Posted by & filed under Courses/Workshops.

Food forest designed by Doug Gosling of OAEC, featuring loquat, pineapple
guava, tree collards, passionfruit, and more. Note coquito palm in background.

What: Designing Edible Food Forests Course
Where: Occidental Arts and Ecology Center, Occidental CA
When: Nov 2 – 4, 2012
Who: Eric Toensmeier and Brock Dolman

Cost: $495, or $445 if registered three weeks in advance (includes meals and lodging). The deposit amount for this course is $100. For registration information, click here.

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Posted by & filed under Land, Plant Systems.

The Annual Toronto Balconies Bloom competition — the 2012 Edible Garden Container Photo Contest — ends on September 30, 2012. This year, I’m a guest judge — a kind of armchair judge.

by Cecilia Macaulay

If you have a lovely photo to inspire the gardeners of Canada with, send it in to their website. You might even win a prize. But if you live too far away, they will just keep it till you visit. The real prize of course is having a beautiful balcony garden bless your life daily.

Below is my interview with Fern, the grand balcony master.

Fern: What inspired your passion for growing edibles in pots?

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Posted by & filed under Commercial Farm Projects, Demonstration Sites, Economics, Ethical Investment, Village Development.

by Warren Brush of Quail Springs Permaculture

Regenerative Earth Farms panorama

In early September 2012, Regenerative Earth Farms, a family inspired and held endeavor, was born with the close of escrow of its first farm investment as part of a strategy to help people convert their economic capital into regenerative natural capital and soil building efforts that contribute to community food resiliency, and social and ecological stability. Our first farm is ideally situated 2.5 miles from the Pacific Ocean near Santa Barbara, California and is in a unique sub-tropical/Mediterranean micro-climate for optimal growing. It is also near to an ideal consumer constituency to market the type of farm produce, added-value products and services from the farm’s multi-enterprises. How did this come about you might be asking yourself?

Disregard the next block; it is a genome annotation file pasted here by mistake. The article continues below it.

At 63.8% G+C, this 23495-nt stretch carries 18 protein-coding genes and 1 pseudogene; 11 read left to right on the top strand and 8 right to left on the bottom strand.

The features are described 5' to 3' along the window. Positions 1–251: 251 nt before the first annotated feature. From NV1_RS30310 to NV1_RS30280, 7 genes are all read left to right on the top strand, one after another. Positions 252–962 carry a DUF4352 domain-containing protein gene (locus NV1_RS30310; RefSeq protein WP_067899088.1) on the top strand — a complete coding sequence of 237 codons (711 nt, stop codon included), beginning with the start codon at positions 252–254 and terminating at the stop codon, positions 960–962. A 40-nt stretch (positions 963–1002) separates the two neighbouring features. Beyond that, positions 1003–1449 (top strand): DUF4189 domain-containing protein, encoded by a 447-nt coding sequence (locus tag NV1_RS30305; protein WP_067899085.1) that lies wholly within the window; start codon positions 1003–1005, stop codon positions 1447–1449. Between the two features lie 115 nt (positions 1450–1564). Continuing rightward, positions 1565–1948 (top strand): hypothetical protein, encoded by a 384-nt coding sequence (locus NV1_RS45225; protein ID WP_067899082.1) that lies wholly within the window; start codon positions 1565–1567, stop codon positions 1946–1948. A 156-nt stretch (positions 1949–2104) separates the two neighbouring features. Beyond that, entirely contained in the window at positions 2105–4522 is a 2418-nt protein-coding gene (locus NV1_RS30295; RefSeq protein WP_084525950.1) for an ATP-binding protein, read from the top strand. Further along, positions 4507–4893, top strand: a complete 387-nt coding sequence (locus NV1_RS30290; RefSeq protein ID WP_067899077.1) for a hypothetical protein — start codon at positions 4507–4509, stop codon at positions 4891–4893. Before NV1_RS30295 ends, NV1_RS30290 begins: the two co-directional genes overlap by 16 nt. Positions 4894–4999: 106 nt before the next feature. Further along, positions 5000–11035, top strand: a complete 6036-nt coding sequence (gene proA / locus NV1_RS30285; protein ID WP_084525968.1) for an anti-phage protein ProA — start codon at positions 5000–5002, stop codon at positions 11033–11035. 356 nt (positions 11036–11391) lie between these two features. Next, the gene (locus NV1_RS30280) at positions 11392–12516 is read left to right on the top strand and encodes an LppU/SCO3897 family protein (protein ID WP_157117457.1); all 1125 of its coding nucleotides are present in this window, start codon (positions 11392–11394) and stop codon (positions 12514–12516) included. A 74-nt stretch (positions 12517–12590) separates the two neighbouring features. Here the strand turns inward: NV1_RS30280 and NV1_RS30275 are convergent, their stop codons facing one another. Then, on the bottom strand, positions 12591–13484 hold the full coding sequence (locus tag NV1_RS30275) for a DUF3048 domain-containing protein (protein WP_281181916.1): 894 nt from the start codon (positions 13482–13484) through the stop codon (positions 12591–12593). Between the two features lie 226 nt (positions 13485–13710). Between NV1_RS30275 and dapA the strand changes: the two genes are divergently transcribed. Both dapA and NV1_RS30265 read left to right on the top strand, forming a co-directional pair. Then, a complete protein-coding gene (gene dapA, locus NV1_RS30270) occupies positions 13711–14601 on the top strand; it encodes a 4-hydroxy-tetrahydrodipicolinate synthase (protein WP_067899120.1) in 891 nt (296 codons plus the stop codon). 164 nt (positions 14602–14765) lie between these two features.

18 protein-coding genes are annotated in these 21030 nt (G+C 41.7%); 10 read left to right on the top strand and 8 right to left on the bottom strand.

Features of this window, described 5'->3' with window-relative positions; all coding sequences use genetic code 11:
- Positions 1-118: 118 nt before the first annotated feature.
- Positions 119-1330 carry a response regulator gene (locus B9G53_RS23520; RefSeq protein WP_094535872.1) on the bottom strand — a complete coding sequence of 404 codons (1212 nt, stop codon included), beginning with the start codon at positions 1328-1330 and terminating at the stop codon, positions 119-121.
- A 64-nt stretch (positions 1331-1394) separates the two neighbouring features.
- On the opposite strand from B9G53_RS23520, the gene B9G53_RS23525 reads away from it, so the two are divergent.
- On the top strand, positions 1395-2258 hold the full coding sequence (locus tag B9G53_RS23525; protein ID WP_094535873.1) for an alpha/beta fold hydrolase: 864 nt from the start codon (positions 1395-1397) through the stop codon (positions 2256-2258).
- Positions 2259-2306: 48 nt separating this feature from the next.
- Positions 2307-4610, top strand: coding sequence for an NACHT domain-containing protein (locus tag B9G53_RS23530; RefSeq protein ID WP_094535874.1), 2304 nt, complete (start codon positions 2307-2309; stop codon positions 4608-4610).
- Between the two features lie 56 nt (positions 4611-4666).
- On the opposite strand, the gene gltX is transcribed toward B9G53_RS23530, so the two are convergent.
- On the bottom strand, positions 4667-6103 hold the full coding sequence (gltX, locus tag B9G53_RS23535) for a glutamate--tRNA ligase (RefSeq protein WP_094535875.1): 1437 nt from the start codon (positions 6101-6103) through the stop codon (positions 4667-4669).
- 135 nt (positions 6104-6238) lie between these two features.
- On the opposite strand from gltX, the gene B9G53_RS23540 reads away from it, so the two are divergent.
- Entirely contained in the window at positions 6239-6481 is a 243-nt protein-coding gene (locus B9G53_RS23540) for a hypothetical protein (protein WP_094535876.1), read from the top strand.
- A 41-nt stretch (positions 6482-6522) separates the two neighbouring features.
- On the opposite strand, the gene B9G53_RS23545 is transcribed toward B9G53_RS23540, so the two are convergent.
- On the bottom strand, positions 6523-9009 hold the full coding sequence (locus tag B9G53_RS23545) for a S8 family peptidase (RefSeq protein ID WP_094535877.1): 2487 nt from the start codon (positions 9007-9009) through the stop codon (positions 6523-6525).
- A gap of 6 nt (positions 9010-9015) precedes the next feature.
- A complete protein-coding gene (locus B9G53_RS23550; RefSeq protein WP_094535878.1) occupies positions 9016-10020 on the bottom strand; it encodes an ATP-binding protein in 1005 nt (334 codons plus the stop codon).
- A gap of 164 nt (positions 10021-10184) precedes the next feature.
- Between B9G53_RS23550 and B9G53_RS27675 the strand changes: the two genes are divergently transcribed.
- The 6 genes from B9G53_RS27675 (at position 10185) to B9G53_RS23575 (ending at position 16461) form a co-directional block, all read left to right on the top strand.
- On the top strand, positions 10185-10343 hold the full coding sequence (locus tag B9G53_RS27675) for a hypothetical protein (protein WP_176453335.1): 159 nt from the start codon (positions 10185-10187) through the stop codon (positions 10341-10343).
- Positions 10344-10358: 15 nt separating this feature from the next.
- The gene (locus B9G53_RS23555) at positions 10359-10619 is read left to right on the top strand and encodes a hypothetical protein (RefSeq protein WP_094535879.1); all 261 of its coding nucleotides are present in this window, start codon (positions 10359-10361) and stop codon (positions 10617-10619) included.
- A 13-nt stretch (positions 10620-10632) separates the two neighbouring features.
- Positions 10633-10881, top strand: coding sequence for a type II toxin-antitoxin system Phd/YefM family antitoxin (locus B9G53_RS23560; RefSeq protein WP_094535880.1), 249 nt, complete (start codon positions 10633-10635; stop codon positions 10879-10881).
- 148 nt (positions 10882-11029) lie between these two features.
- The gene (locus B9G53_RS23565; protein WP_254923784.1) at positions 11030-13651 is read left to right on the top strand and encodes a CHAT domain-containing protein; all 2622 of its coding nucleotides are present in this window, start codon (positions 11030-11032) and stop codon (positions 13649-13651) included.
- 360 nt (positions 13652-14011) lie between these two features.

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Posted by & filed under Insects, Soil Conservation, Soil Erosion & Contamination, Soil Rehabilitation.

It came to my attention recently that a lot of people do not understand the importance of healthy soil. This article attempts to explain the importance of soil health for plants and people.

People are very concerned about pests and disease in their garden — slugs, caterpillars, moths and numerous other critters that seem to make a scrumptious meal out of the fruits and vegetables so lovingly tended in back yards; molds and fungus that inexplicably appear on otherwise healthy looking plants.

What we have to understand is that pests and disease are symptoms. Just as a sore on your skin is only a symptom of a deeper, underlying issue, pests and disease are signs of unhealthy plants — the plant’s natural ‘immune system’ is unable to fight them off. So if we look at things holistically, as we do when approaching disease in our own bodies with natural medicine, we have to look at the cause. Squashing or spraying bugs is ultimately only a band aid solution.

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Posted by & filed under Biodiversity, Food Shortages, GMOs.

The evidence favors ecological approaches

New Delhi, September 24 2012: World renowned scientists, addressing a media briefing here, asserted that India’s lack of food and nutrition security is not just a technological problem. However, the solution will require both social and technological changes, they said. The scientists recommended a holistic paradigm emphasizing ecological farming, supported by conventional breeding to make optimum use of local knowledge and natural resources.

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Posted by & filed under GMOs, Health & Disease.

by Safe Food Foundation

Expert scientists warn that genetically modified wheat may cause Glycogen Storage Disease IV, resulting in an enlarged liver, cirrhosis of the liver, and failure to thrive. Children born with this disease usually die at about the age of five.

Australia is on track to be the first country in the world to grow GM wheat commercially, and to test this in human feeding trials.

Today in Melbourne molecular biologist and risk assessment researcher Professor Jack Heinemann of the University of Canterbury, NZ, and Associate Professor Judy Carman, a biochemist at Flinders University, will release expert scientific opinions on the safety of CSIRO’s GM wheat. These opinions have been reviewed by Dr Michael Antoniou, reader in molecular genetics at King’s College, London.

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Posted by & filed under GMOs, Health & Disease.